Here's a shocking observation from comedian Jim Jefferies.
"I'm the only Australian -- as far as I know -- to do stand-up comedy on (American) television, let alone an hour on an HBO special. I can't think of anyone who's even done five minutes on 'Letterman.' "
Is this correct? Is Jim Jefferies the most successful Aussie-in-America comedian, ever? (He is, by the way, my favorite "new" comedian since Mitch Hedberg died.)
Meanwhile, Australia's dramatic actors have been famously taking over Hollywood.
"Per capita, we've probably got more movie stars than anyone on Earth," Jefferies says.
"Sam Worthington now is the biggest star in the world, isn't he? And Hugh Jackman, Nicole Kidman, Russell Crowe, and that girl who played Alice in 'Alice in Wonderland' is an Australian."
"Alice" was Mia Wasikowska. And Jefferies is forgetting Naomi Watts.
What makes Australia an actor's paradise but a comedic dead zone?
"We have universities in Australia that are dedicated to acting. Whereas, here, you might have a department in university," Jefferies says. "Or you'll have something like Lee Strasberg's place, and you have to pay tens of thousands of dollars" to attend.
In fact, he points out, Worthington came out of the same performing arts school as Mel Gibson and Geoffrey Rush. Gibson and Rush were roomies.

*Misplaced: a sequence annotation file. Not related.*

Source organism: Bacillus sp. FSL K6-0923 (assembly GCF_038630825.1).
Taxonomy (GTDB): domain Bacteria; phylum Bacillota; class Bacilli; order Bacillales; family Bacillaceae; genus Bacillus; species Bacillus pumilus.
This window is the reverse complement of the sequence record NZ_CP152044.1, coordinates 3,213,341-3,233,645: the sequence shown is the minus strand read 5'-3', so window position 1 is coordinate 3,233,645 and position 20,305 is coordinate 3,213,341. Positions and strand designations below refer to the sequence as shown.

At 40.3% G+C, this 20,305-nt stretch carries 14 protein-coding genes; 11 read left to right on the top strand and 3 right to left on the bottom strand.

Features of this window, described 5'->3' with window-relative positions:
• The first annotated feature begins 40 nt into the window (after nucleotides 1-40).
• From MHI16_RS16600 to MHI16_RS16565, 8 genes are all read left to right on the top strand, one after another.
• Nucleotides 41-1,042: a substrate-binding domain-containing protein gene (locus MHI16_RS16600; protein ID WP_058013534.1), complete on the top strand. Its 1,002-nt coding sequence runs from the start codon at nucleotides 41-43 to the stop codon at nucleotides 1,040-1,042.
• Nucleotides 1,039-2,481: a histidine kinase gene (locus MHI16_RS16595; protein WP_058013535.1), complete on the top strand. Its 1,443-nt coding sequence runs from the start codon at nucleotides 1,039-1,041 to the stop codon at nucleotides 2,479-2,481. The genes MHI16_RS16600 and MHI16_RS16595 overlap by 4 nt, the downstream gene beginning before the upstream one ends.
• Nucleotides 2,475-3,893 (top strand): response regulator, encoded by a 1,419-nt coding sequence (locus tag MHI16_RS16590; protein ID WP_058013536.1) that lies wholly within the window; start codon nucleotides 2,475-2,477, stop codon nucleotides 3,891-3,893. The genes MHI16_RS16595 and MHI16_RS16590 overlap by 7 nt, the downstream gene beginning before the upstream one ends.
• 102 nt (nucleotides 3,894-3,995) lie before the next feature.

Even Jefferies went to a performing arts university. That's where he learned to ... sing opera?
"I had a couple of gigs," he says.
(He also skateboarded.)
It seems like a funny juxtaposition to think of Jefferies singing Mozart, because Jefferies' "c-word"-laden HBO act is not particularly a "high class" affair. But opera and dirty comedy do have crossover fans like me.
His dirty HBO special is a hilarious and raw collection of stories about how Jefferies "fakes" it with women who are terrible in bed and how he thinks religious followers are "wrong."
There is a joke about "little tiny" "Super Mario" Jesus on the cross.
"People say, 'Why don't you just sing a song at the end' " of that act, Jefferies says.
But, of course, that would be stupid.
Speaking of God ...
I don't want to expound too much on Jefferies' atheistic jokes. Everyone else who writes about him already does. But I will say he and David Cross probably do atheism jokes better than any other comedians.
And here's the weird thing.
As adamant as he is against religiosity, Jefferies -- whose dad wasn't religious but made him go to church for "moral fiber" -- supports the idea of atheist parents lying to their children.
"If you can tell your kids there's an Easter bunny and Santa Claus, it's very easy to say, 'When Nana died, she went up to a place in the clouds and she's happy now, and she's with all of her friends' -- even if you don't believe it.
"I probably will tell my young children there's a heaven, if it so happens a dog dies. That's what you do. You mention a fantasy place that makes their reality better.
"I find it a very acceptable thing to do to children. I find it very unreasonable adults carry it onto their normal lives."
Contact Doug Elfman at firstname.lastname@example.org. He blogs at reviewjournal.com/elfman.